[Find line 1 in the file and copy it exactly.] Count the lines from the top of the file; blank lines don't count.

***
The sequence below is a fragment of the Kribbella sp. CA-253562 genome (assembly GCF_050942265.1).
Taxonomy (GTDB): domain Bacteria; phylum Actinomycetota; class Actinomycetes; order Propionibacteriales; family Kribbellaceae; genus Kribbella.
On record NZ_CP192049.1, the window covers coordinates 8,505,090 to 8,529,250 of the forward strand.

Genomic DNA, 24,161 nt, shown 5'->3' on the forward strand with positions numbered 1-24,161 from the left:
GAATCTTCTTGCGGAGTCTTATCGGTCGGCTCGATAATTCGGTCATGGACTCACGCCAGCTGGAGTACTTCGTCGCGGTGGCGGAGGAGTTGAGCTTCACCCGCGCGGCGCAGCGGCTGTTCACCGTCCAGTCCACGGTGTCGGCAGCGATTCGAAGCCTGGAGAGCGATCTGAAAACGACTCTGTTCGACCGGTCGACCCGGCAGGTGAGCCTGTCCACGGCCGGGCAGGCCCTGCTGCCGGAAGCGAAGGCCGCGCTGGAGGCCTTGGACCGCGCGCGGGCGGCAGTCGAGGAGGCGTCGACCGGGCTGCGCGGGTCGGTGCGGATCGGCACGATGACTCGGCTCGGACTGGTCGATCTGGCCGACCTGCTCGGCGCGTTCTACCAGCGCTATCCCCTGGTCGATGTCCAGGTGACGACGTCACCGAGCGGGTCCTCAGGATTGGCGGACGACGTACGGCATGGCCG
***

The sequence below is a fragment of the Kribbella sp. CA-253562 genome (assembly GCF_050942265.1).